Mass protests: Parliament in Israel approves law on judicial restructuring

After the passage of a core element of the controversial judicial reform, tens of thousands of people demonstrated again in Israel.

Mass protests: Parliament in Israel approves law on judicial restructuring

After the passage of a core element of the controversial judicial reform, tens of thousands of people demonstrated again in Israel. During a protest in a town north of Tel Aviv last night, a car crashed into a crowd, injuring three demonstrators. The police later arrested the driver, whose motive was initially unclear in the evening. The demonstrators had blocked a lane.

People were disrupting traffic all over the country. In Tel Aviv, thousands marched for hours on a central highway in the evening. According to media reports, at least 34 protesters were arrested across the country, some violently. Several people were also injured, among other things, through the use of water cannons. The protest movement had previously announced that it would continue its protest "to the end".

Critics see a danger to democracy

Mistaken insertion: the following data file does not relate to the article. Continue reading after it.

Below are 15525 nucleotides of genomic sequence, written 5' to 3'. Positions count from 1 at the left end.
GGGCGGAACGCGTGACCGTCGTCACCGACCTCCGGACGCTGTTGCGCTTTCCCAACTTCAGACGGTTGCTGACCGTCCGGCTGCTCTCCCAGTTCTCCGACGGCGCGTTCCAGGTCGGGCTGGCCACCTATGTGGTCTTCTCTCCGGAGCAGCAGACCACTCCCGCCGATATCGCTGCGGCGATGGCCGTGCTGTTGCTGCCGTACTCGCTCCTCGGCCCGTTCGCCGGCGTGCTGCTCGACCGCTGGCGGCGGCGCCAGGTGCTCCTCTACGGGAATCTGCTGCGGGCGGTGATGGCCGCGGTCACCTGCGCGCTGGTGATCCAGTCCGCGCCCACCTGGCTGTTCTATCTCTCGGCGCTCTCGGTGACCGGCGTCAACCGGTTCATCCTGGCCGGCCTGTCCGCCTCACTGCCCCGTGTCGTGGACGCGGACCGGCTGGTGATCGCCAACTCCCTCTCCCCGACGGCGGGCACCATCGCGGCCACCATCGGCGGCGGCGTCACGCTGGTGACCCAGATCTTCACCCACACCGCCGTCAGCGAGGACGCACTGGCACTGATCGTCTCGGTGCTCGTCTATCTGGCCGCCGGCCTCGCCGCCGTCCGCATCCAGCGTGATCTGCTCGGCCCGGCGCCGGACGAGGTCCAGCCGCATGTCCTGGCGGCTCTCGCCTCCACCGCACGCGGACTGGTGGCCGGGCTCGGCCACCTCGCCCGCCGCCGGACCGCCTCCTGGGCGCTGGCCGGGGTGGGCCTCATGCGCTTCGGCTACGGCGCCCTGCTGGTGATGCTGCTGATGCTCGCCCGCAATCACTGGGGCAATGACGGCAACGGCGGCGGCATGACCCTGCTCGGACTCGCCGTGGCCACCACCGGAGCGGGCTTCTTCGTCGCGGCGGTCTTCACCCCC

On Monday, 64 out of 120 lawmakers voted in favor of a bill that limits the Supreme Court's ability to act. The opposition boycotted the vote. The law is part of a larger package. Critics see it as a threat to Israel's democracy and even warn against the introduction of a dictatorship.

According to Israeli Prime Minister Benjamin Netanyahu, the law enables the elected leadership to govern in the interests of the majority of citizens. Proponents of the reform argue that judges, unlike MPs or ministers, are not directly elected by the people. They are now more independent of the judges and can more easily assert the interests of their voters.

With the new law, the Supreme Court will no longer be able to judge a decision by the government or individual ministers as "inappropriate". Numerous experts fear that this could encourage corruption and thus also the arbitrary filling of important posts or layoffs.

Is there a national crisis?

Representatives of the opposition, the Bar Association and several non-governmental organizations announced yesterday that they would appeal the law to the Supreme Court. According to experts, a state crisis could ensue if the court decides to intervene. According to media reports, Israel's medical association announced a protest strike for today. Hospitals therefore only work with minimal capacity and only treat emergencies.

The US criticized the Israeli parliament's decision. The course of the Netanyahu government has become a stress test for Israeli-American relations in recent months. The United States is Israel's closest ally and provides the country with billions of dollars in defense every year.

Another key element of the reform - a change in the composition of the judges - should, according to the coalition, be on the agenda for the next session in autumn.

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